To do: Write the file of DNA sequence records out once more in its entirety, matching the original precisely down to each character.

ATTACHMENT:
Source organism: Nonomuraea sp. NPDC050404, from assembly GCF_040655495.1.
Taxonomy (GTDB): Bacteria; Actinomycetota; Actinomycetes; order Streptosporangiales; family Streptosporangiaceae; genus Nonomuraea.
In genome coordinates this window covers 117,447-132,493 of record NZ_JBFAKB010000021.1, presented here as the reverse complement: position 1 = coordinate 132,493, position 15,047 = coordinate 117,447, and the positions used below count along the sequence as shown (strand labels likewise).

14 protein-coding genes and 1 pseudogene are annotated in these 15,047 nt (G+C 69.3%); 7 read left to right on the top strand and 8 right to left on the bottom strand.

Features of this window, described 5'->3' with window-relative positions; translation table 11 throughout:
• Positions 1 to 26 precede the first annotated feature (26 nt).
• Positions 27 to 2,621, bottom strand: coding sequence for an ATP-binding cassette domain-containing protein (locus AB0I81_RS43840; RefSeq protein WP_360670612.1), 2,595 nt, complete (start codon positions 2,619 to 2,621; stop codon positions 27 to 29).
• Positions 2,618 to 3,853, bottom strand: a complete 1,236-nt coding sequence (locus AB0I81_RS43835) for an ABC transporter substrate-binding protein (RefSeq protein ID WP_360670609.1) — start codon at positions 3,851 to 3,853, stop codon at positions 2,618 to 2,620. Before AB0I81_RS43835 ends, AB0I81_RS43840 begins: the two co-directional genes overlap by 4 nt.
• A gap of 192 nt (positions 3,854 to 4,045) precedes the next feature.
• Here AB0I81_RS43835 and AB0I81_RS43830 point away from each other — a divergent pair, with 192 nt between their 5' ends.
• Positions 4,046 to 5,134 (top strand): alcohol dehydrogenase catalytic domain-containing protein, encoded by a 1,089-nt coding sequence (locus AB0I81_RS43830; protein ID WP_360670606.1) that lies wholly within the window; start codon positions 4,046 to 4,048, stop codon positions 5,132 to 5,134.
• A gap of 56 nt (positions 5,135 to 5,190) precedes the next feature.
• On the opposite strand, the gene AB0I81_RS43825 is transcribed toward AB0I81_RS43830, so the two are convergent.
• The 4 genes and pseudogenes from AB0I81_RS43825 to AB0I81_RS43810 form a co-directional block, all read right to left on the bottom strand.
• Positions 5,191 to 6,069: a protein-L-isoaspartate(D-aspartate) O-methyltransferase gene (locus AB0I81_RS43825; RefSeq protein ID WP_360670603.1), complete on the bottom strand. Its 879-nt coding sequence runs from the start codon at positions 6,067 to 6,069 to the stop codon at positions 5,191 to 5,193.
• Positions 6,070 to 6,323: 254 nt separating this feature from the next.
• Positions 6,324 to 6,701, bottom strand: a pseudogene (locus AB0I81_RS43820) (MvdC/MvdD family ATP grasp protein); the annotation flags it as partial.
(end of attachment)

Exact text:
Source organism: Nonomuraea sp. NPDC050404, from assembly GCF_040655495.1.
Taxonomy (GTDB): Bacteria; Actinomycetota; Actinomycetes; order Streptosporangiales; family Streptosporangiaceae; genus Nonomuraea.
In genome coordinates this window covers 117,447-132,493 of record NZ_JBFAKB010000021.1, presented here as the reverse complement: position 1 = coordinate 132,493, position 15,047 = coordinate 117,447, and the positions used below count along the sequence as shown (strand labels likewise).

14 protein-coding genes and 1 pseudogene are annotated in these 15,047 nt (G+C 69.3%); 7 read left to right on the top strand and 8 right to left on the bottom strand.

Features of this window, described 5'->3' with window-relative positions; translation table 11 throughout:
• Positions 1 to 26 precede the first annotated feature (26 nt).
• Positions 27 to 2,621, bottom strand: coding sequence for an ATP-binding cassette domain-containing protein (locus AB0I81_RS43840; RefSeq protein WP_360670612.1), 2,595 nt, complete (start codon positions 2,619 to 2,621; stop codon positions 27 to 29).
• Positions 2,618 to 3,853, bottom strand: a complete 1,236-nt coding sequence (locus AB0I81_RS43835) for an ABC transporter substrate-binding protein (RefSeq protein ID WP_360670609.1) — start codon at positions 3,851 to 3,853, stop codon at positions 2,618 to 2,620. Before AB0I81_RS43835 ends, AB0I81_RS43840 begins: the two co-directional genes overlap by 4 nt.
• A gap of 192 nt (positions 3,854 to 4,045) precedes the next feature.
• Here AB0I81_RS43835 and AB0I81_RS43830 point away from each other — a divergent pair, with 192 nt between their 5' ends.
• Positions 4,046 to 5,134 (top strand): alcohol dehydrogenase catalytic domain-containing protein, encoded by a 1,089-nt coding sequence (locus AB0I81_RS43830; protein ID WP_360670606.1) that lies wholly within the window; start codon positions 4,046 to 4,048, stop codon positions 5,132 to 5,134.
• A gap of 56 nt (positions 5,135 to 5,190) precedes the next feature.
• On the opposite strand, the gene AB0I81_RS43825 is transcribed toward AB0I81_RS43830, so the two are convergent.
• The 4 genes and pseudogenes from AB0I81_RS43825 to AB0I81_RS43810 form a co-directional block, all read right to left on the bottom strand.
• Positions 5,191 to 6,069: a protein-L-isoaspartate(D-aspartate) O-methyltransferase gene (locus AB0I81_RS43825; RefSeq protein ID WP_360670603.1), complete on the bottom strand. Its 879-nt coding sequence runs from the start codon at positions 6,067 to 6,069 to the stop codon at positions 5,191 to 5,193.
• Positions 6,070 to 6,323: 254 nt separating this feature from the next.
• Positions 6,324 to 6,701, bottom strand: a pseudogene (locus AB0I81_RS43820) (MvdC/MvdD family ATP grasp protein); the annotation flags it as partial.